While incorporating cannot eliminate taxes (unless you make no money!), choosing the right entity can have a dramatic impact on the amount of tax you pay.

Know Your Entity

Choosing the right entity for your business can have huge tax implications. Even worse, switching entities after you’re business has started can cause huge tax headaches. The LLC has the great advantage of being “tax” neutral when changing corporate forms. Learn about the difference corporate forms and their tax implications before you commit.

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Learn the important differences between the S-corporation and the LLC, particularly the limitations of S-corps on the number of shareholders.

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Why You Pay Too Much In Taxes

There is no duty for a citizen to pay more in tax than their minimum legal obligation.

Are you using every deduction you’re entitled to?

Do you even know which deductions you’re entitled to?

Do you have a system for tracking your deductions and keeping your receipts?

If you answered “no” to any of the above questions, you could be overpaying taxes by thousands.

Unrecorded deductions are the main reason for small businesses paying too much tax. Learn how to get your accounting in order and maximize your deductions.

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Have Your LLC Tax Questions Answered.

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Because your question will be published on its own page, please don’t give your full name, phone number, etc.

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My LLC Never Made A Dime, Do We Have To File Taxes?

We have a Florida LLC that is over a year old and has never made any money. Do we need to file tax statements for the year or pay penalties for not having already done so?

Answer

An LLC is required to file taxes each year, even if it lost money and it’s beneficial to you because, under the tax laws, you can carry losses both forward and backward.

Example: If your LLC made money in 2005 and paid taxes, and then lost money in 2006, you can apply your 2006 losses to your 2005 tax return and receive a refund.

In order to carry-back your losses, you need to file a turn return, however.

For LLCs taxed as partnerships or disregarded entities, it’s also important to file your returns even in years where you lost money for similar reasons.

LLCs with pass-through taxation let you take your LLC losses (subject to certain limits) on your individual tax return. By failing to report your LLCs losses, you end up overpaying your personal taxes.

The bottom line is that you should file tax returns for every year in which your entity existed, even if it made a loss.


Return to Ask A Question About LLC Taxes.


Do I have to file personal income from paychecks made from own LLC?

by yan
(los angeles)

I have an LLC, if I make myself a pay check every month, do i have to file personal income? meaning that I’d have to file taxes for the LLC, and personal ones separately?

Answer

If you have chosen to treat your LLC as having “pass-through” taxation (that is, taxed like a partnership), you only pay taxes once.

However, you do file what’s called an informational tax return for your LLC (Form 1065). The LLC then issues each member a form K-1, which tells the member how much income they need to report on their personal tax return.

If you run a single member LLC, your LLC can get disregarded entity status, which means you don’t even file a form 1065–you simply include your LLC’s revenues and expenses on Schedule C of your personal 1040. The same goes if the only members of the LLC are husband and wife filing a joint tax return.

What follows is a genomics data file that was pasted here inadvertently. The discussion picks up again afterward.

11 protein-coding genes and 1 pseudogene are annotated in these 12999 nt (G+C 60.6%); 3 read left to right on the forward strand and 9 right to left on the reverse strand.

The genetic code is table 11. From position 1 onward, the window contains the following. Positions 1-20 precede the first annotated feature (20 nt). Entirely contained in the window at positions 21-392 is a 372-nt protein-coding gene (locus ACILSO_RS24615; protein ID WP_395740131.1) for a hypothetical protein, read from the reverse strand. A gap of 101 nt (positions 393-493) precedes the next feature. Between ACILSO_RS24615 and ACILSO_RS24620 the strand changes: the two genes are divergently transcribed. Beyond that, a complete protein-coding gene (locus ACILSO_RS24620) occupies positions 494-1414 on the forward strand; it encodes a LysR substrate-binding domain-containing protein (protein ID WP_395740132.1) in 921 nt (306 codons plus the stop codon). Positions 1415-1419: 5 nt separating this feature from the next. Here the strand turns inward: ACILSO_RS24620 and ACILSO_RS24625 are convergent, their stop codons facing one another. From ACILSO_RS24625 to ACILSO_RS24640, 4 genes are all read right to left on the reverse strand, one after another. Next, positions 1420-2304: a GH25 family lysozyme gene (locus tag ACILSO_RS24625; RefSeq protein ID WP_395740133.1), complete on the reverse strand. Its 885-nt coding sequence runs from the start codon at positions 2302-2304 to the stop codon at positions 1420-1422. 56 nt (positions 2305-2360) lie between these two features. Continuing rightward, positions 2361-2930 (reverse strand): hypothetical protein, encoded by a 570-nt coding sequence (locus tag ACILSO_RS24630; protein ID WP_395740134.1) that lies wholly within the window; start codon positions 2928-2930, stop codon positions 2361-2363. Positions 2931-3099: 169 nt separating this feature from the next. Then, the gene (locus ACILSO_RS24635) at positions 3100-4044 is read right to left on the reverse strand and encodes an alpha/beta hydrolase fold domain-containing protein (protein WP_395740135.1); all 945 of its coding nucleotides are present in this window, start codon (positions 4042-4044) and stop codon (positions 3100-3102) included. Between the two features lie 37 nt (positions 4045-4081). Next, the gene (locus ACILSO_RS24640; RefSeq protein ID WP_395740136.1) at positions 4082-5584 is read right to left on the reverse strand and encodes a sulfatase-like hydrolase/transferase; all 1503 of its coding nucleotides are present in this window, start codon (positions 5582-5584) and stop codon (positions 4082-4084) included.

Question About Reporting LLC Income

Question: If I have LLC and put my earned income in LLC account, with an tax ID (not my SS #), can any one know that is my income? — By Anonymous

Answer:

What do you mean by “anyone”?

The IRS will know, because your SSN (or someone else’s associated with your LLC) was used to apply for your LLC’s EIN.

The IRS will also know based on any 1099s it receives from businesses that send payments to your LLC.

Does your business accept credit cards? Under new IRS regulations, your credit card merchant account processor will begin reporting all your merchant account transactions via a 1099-k. Therefore, the IRS will know how much income your business received in credit card payments received.

Can casual creditors know? Probably not, particularly if you used an outside service as your registered agent and not your own home or business address.

Persistent creditors can find out by subpoenaing you to a judgment debtor examination and other legal processes.

I know you didn’t quite go that far, but for the future: please don’t ask me how to evade taxes. Any questions like that will be deleted as spam.


Return to Ask A Question About LLC Taxes.


Tax Help Reimbursements / Deductions with LLC

I have a business bank account. All of my payments from the website go directly the LLC bank account. I have done some research and I’ve been reading that the worst thing to do is to take money out of the LLC bank account and deposit it into your personal bank account because of hefty taxing.

I have also read that what should be done is leave the money in the LLC account and use the money from that account to pay for expenses that the LLC can reimburse for like, cell phone, internet services, gas, my car, dining, business travel, computer equipment etc.

3 Questions:

1) Is this true?
2) I know taxes are inevitable, but what is the best way to minimize tax from the LLC?
3) What exactly can I reimburse and what percent of it can I reimburse?

Answer

What you read is partially correct and partially wrong.

If your LLC is taxed as a partnership, then all profits flow through to you personally and are reported on your personal income tax statement.

This is true regardless of whether you leave the profits in your business account or not. (Note, if you are taxed as a corporation, a whole new complexity arises with regards to leaving money in the corporation, which really requires a tax attorney to sort out).